Abstract: Youth Cultivating Change: Photovoice with a Community Agriculture Program (Society for Social Work and Research 27th Annual Conference - Social Work Science and Complex Problems: Battling Inequities + Building Solutions)

All in-person and virtual presentations are in Mountain Standard Time Zone (MST).

SSWR 2023 Poster Gallery: as a registered in-person and virtual attendee, you have access to the virtual Poster Gallery which includes only the posters that elected to present virtually. The rest of the posters are presented in-person in the Poster/Exhibit Hall located in Phoenix A/B, 3rd floor. The access to the Poster Gallery will be available via the virtual conference platform the week of January 9. You will receive an email with instructions how to access the virtual conference platform.

Youth Cultivating Change: Photovoice with a Community Agriculture Program

Friday, January 13, 2023
Encanto A, 2nd Level (Sheraton Phoenix Downtown)
* noted as presenting author
Aishia Brown, PhD, Assistant Professor, University of Louisville, Louisville, KY
Rebecka Bloomer, PhD, Post-Doctoral Fellow/Research Manager, University of Louisville, Louisville, KY
Shakeyra Elmore, Doctoral Candidate, University of Louisville, Louisville, KY
Background and Purpose: Segregation and redlining policies within Louisville served to create underserved and under resourced communities in the south and west ends of the city. Both the South and West end experience inequitable access to grocery stores, as well as healthy and affordable food options. The Food Literacy Project (FLP) is an organization working with youth to transform their communities through food, farming, and the land. The Youth Community Agriculture Program (YCAP), operated by FLP, focuses on recruiting and hiring youth to work on urban farms in South and West Louisville. In addition to employment, the YCAP provides education to youth about food justice and advocacy through a social justice focused curriculum. Youth engage in field trips to grocery stores, restaurants, and community events in the city. The purpose of this study was to evaluate the FLP’s model for youth engagement and explore areas of importance identified by youth.

Methods: The research team used photovoice methods with the partner FLP nonprofit organization. Youth participants in the YCAP program were recruited for participation. Informed consent and youth assent was completed, as well as a series of photovoice training sessions about picture taking and ethics with six youth between 16-18 years old. Youth were also provided with photo release forms. Youth engaged in picture-taking in response to questions focused on the impact of participation in YCAP, with specific attention towards the areas of leadership, community engagement, food justice and agricultural knowledge. Youth engaged in virtual critical dialogue sessions about their pictures and their meanings. Youth also provided narratives related to their picture taking.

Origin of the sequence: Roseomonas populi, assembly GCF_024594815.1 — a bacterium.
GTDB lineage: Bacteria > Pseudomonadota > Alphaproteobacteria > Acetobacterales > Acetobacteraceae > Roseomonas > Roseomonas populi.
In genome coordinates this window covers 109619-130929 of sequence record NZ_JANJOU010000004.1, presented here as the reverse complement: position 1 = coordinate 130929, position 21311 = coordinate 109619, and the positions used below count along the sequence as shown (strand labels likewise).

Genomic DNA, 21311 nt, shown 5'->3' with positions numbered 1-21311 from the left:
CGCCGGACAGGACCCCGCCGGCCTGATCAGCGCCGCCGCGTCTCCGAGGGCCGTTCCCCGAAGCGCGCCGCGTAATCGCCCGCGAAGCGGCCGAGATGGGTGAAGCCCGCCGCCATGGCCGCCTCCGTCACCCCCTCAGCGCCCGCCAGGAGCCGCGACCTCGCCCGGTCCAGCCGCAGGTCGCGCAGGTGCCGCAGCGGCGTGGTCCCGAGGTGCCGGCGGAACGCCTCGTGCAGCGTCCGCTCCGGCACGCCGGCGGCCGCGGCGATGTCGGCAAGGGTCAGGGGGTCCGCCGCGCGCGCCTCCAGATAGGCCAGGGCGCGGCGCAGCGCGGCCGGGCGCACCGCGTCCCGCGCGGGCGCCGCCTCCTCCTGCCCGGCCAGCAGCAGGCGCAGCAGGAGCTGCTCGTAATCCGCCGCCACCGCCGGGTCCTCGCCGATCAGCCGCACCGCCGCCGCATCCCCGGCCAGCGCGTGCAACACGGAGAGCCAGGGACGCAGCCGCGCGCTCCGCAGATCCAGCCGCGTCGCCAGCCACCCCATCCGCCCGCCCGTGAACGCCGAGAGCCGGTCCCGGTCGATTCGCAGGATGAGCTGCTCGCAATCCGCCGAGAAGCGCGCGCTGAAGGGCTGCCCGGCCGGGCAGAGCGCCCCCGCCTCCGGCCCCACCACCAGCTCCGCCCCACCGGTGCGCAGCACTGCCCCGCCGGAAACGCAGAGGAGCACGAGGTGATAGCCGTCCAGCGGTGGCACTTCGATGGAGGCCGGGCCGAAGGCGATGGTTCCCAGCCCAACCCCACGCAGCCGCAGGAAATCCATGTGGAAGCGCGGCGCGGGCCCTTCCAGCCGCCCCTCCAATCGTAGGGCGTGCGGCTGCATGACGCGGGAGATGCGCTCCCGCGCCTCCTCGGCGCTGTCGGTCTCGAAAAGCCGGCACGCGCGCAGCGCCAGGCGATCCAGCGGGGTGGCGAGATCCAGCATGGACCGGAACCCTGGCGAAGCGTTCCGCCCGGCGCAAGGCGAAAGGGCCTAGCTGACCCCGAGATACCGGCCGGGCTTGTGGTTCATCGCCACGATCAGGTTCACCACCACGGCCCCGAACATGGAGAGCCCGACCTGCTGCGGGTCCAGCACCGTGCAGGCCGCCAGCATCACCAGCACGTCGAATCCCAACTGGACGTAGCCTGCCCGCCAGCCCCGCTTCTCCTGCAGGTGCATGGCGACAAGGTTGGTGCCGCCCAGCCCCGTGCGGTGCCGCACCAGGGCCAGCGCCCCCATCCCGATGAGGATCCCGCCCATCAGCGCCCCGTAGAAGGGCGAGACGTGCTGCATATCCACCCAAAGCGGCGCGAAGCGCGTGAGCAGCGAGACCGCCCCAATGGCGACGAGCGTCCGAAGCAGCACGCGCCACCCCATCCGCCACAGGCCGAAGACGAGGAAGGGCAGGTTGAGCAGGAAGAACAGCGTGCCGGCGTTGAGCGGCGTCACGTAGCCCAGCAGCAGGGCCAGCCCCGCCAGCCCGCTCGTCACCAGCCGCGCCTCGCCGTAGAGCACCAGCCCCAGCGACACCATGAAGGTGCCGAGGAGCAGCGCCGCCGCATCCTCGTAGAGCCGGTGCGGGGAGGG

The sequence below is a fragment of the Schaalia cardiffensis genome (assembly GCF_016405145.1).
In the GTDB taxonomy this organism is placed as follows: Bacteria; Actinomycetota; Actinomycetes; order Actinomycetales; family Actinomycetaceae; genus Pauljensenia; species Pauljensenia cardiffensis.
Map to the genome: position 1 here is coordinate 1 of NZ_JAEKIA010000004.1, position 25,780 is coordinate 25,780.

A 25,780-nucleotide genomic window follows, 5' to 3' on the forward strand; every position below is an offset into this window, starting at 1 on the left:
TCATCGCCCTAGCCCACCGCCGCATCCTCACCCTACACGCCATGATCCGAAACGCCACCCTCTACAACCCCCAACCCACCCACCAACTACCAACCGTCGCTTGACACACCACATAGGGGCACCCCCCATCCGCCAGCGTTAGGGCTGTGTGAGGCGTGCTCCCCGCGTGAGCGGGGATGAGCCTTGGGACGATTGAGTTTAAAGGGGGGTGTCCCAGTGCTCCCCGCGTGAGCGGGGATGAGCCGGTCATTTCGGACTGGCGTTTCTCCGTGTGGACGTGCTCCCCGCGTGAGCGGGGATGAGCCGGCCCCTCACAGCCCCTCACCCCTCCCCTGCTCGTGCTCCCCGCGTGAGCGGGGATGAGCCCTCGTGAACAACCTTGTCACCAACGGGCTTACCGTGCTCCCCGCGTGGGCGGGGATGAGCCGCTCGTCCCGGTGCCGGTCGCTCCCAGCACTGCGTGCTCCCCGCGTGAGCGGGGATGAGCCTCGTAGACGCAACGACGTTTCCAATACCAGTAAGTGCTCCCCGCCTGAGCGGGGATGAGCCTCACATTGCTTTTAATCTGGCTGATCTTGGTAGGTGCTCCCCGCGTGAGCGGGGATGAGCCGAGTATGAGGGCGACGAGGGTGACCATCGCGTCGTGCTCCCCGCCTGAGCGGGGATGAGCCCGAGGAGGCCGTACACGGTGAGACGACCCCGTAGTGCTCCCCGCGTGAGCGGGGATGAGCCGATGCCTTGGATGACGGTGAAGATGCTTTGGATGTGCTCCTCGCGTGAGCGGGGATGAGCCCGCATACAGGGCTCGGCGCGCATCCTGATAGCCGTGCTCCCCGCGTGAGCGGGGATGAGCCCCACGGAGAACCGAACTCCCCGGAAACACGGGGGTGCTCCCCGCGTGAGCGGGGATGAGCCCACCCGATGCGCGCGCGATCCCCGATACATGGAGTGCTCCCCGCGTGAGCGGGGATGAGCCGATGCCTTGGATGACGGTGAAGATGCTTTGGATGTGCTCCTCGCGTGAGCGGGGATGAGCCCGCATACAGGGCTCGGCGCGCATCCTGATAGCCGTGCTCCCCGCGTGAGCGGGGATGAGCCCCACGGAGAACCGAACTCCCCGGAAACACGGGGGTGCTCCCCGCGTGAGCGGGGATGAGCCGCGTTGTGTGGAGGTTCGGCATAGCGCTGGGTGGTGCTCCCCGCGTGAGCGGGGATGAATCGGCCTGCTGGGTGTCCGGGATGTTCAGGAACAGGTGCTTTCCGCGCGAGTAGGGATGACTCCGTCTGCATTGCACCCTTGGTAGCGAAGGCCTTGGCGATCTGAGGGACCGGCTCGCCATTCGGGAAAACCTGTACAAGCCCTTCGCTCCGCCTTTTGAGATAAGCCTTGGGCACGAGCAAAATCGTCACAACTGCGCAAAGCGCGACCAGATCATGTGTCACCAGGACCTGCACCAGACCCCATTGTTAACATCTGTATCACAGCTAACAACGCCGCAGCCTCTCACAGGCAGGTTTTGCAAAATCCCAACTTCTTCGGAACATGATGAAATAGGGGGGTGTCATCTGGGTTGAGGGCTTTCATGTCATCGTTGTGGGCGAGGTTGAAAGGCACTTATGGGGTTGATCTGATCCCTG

Results: Narratives, critical dialogues, and photos served as data for thematic analysis. Emerging themes identified by youth were community, stakeholder identification, and environmental and food justice. Youth discussed building community while engaging in the YCAP. Youth identified persons of importance in their communities such as business owners, policy makers, and school board members. They described inequities associated with racial inequality and neighborhood differences such as school lunches, store produce, price differences, and cleanliness and appearance of restaurants. Youth discussed the positive feelings connected to building community with other youth in the program and learning more through YCAP.

Conclusions and Implications: Youth discussed feelings of empowerment associated with having greater education about food justice and advocacy. Youth gained extensive knowledge and were able to actively identify root causes of inequities experienced within their communities. Potential action strategies included increasing food access to West and South Louisville, greater accessibility of restaurants available in wealthier areas of the city, healthier school lunches, and community beautification. Despite discussing the impact of inequities stemming from systemic racism, youth primarily identified mezzo rather than macro level intervention points for social action.